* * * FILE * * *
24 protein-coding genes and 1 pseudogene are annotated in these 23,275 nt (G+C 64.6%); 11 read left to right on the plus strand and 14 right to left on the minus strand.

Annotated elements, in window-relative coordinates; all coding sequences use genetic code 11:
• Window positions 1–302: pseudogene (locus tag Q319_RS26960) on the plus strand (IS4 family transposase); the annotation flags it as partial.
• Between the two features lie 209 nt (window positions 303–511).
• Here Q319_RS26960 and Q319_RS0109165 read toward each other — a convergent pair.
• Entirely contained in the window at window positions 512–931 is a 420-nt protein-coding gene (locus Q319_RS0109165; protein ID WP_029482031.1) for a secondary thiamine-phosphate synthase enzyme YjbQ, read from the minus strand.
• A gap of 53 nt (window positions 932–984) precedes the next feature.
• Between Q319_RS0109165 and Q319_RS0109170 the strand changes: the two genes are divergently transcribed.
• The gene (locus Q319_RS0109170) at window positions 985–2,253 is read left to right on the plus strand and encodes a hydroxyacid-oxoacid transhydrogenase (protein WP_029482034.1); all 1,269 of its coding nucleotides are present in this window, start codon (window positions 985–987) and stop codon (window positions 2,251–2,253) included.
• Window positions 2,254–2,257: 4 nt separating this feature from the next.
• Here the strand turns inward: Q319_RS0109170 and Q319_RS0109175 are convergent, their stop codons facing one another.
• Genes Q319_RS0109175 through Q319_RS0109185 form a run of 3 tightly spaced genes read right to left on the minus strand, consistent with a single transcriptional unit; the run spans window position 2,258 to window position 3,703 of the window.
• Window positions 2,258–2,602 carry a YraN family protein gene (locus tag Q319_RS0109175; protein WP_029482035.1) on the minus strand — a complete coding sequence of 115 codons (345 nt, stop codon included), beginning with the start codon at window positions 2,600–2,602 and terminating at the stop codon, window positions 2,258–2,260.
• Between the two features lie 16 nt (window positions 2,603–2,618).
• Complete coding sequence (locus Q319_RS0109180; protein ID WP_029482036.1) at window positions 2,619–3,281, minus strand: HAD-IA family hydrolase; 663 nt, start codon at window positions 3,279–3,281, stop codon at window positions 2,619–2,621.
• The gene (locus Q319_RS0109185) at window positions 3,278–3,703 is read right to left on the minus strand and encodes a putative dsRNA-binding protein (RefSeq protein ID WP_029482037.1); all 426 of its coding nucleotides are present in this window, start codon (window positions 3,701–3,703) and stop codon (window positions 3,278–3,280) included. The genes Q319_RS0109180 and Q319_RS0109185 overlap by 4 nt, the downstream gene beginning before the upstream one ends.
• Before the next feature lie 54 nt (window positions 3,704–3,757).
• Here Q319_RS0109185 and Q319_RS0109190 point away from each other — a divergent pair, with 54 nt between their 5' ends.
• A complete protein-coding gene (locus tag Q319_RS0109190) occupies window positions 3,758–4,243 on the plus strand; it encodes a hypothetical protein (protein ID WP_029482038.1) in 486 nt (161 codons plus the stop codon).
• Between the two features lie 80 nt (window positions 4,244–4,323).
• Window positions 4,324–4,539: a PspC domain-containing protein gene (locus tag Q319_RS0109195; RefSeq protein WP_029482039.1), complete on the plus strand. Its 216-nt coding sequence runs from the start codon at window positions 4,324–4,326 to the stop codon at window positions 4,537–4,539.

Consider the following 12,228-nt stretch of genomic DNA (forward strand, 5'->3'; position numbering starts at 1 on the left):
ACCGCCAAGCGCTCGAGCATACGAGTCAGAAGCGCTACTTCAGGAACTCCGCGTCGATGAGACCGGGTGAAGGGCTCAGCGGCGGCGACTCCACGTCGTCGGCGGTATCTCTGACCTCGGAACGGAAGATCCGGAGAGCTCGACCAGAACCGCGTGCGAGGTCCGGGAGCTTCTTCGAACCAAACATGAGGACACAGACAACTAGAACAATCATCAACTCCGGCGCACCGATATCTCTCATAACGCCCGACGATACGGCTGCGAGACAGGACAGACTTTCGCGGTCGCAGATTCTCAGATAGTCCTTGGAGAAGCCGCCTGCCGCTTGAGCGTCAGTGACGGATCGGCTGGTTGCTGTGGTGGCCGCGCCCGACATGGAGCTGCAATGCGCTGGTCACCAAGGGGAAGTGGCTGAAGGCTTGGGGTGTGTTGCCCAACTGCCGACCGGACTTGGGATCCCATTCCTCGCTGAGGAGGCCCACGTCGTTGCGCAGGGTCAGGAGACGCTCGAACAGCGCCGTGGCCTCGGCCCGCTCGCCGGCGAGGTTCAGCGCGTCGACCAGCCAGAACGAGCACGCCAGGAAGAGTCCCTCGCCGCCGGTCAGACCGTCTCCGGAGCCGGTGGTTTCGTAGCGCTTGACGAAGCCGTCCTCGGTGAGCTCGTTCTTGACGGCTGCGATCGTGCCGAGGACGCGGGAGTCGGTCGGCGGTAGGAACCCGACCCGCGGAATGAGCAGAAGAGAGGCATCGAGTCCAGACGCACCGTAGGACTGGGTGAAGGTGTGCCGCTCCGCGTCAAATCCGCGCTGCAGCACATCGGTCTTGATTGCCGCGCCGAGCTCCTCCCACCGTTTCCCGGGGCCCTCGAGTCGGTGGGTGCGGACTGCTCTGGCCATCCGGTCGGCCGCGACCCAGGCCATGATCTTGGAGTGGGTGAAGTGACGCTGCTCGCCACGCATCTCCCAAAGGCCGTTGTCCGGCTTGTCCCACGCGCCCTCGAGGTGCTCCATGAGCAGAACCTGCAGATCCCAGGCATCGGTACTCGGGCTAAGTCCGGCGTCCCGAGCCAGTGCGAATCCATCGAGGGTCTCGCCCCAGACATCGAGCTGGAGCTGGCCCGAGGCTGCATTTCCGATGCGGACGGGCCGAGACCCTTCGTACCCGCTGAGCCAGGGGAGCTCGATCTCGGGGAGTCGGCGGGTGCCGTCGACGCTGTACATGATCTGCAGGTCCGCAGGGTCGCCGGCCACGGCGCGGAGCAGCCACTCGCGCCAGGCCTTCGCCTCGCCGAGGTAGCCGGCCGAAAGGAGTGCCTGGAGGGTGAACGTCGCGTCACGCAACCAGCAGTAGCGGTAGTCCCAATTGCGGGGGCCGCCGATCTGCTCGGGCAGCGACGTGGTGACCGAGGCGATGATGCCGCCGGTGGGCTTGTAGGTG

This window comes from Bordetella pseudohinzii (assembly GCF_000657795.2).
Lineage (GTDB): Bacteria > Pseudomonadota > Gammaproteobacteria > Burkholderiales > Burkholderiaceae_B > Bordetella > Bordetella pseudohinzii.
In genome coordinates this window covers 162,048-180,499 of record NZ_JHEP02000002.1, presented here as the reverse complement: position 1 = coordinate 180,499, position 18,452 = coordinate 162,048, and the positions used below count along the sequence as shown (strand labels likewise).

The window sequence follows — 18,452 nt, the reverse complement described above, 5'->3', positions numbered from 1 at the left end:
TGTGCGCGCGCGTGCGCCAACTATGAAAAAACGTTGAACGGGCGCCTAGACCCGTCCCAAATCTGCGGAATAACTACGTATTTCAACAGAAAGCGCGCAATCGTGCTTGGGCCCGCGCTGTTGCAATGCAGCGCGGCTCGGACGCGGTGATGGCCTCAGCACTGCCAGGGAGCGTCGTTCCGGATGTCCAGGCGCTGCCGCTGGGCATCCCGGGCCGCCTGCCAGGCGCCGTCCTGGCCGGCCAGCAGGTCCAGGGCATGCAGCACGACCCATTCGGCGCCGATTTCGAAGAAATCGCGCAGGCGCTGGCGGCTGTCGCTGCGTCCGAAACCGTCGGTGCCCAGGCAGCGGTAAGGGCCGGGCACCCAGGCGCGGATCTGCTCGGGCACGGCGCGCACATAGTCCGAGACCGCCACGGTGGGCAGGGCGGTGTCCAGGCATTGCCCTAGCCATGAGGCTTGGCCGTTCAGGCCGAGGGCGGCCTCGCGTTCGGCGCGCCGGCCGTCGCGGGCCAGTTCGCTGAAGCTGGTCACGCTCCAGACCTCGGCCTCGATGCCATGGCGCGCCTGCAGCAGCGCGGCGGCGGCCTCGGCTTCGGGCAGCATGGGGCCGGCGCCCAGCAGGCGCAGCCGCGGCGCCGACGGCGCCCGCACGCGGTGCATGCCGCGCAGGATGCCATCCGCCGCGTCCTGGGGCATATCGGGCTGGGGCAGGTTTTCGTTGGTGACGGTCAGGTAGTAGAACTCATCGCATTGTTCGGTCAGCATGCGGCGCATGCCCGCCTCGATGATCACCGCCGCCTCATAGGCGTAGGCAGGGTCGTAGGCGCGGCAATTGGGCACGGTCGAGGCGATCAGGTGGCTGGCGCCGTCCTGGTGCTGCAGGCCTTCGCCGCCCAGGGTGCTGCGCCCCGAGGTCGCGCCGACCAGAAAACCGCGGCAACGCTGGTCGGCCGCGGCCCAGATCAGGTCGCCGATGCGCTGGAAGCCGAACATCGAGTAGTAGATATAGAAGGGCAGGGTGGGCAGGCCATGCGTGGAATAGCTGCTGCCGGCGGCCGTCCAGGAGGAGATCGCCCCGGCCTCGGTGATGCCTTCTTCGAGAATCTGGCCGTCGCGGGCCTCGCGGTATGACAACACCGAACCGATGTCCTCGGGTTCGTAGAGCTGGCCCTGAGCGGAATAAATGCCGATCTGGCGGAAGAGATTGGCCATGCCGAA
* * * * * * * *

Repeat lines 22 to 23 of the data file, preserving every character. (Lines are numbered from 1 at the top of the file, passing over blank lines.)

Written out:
Consider the following 12,228-nt stretch of genomic DNA (forward strand, 5'->3'; position numbering starts at 1 on the left):
ACCGCCAAGCGCTCGAGCATACGAGTCAGAAGCGCTACTTCAGGAACTCCGCGTCGATGAGACCGGGTGAAGGGCTCAGCGGCGGCGACTCCACGTCGTCGGCGGTATCTCTGACCTCGGAACGGAAGATCCGGAGAGCTCGACCAGAACCGCGTGCGAGGTCCGGGAGCTTCTTCGAACCAAACATGAGGACACAGACAACTAGAACAATCATCAACTCCGGCGCACCGATATCTCTCATAACGCCCGACGATACGGCTGCGAGACAGGACAGACTTTCGCGGTCGCAGATTCTCAGATAGTCCTTGGAGAAGCCGCCTGCCGCTTGAGCGTCAGTGACGGATCGGCTGGTTGCTGTGGTGGCCGCGCCCGACATGGAGCTGCAATGCGCTGGTCACCAAGGGGAAGTGGCTGAAGGCTTGGGGTGTGTTGCCCAACTGCCGACCGGACTTGGGATCCCATTCCTCGCTGAGGAGGCCCACGTCGTTGCGCAGGGTCAGGAGACGCTCGAACAGCGCCGTGGCCTCGGCCCGCTCGCCGGCGAGGTTCAGCGCGTCGACCAGCCAGAACGAGCACGCCAGGAAGAGTCCCTCGCCGCCGGTCAGACCGTCTCCGGAGCCGGTGGTTTCGTAGCGCTTGACGAAGCCGTCCTCGGTGAGCTCGTTCTTGACGGCTGCGATCGTGCCGAGGACGCGGGAGTCGGTCGGCGGTAGGAACCCGACCCGCGGAATGAGCAGAAGAGAGGCATCGAGTCCAGACGCACCGTAGGACTGGGTGAAGGTGTGCCGCTCCGCGTCAAATCCGCGCTGCAGCACATCGGTCTTGATTGCCGCGCCGAGCTCCTCCCACCGTTTCCCGGGGCCCTCGAGTCGGTGGGTGCGGACTGCTCTGGCCATCCGGTCGGCCGCGACCCAGGCCATGATCTTGGAGTGGGTGAAGTGACGCTGCTCGCCACGCATCTCCCAAAGGCCGTTGTCCGGCTTGTCCCACGCGCCCTCGAGGTGCTCCATGAGCAGAACCTGCAGATCCCAGGCATCGGTACTCGGGCTAAGTCCGGCGTCCCGAGCCAGTGCGAATCCATCGAGGGTCTCGCCCCAGACATCGAGCTGGAGCTGGCCCGAGGCTGCATTTCCGATGCGGACGGGCCGAGACCCTTCGTACCCGCTGAGCCAGGGGAGCTCGATCTCGGGGAGTCGGCGGGTGCCGTCGACGCTGTACATGATCTGCAGGTCCGCAGGGTCGCCGGCCACGGCGCGGAGCAGCCACTCGCGCCAGGCCTTCGCCTCGCCGAGGTAGCCGGCCGAAAGGAGTGCCTGGAGGGTGAACGTCGCGTCACGCAACCAGCAGTAGCGGTAGTCCCAATTGCGGGGGCCGCCGATCTGCTCGGGCAGCGACGTGGTGACCGAGGCGATGATGCCGCCGGTGGGCTTGTAGGTG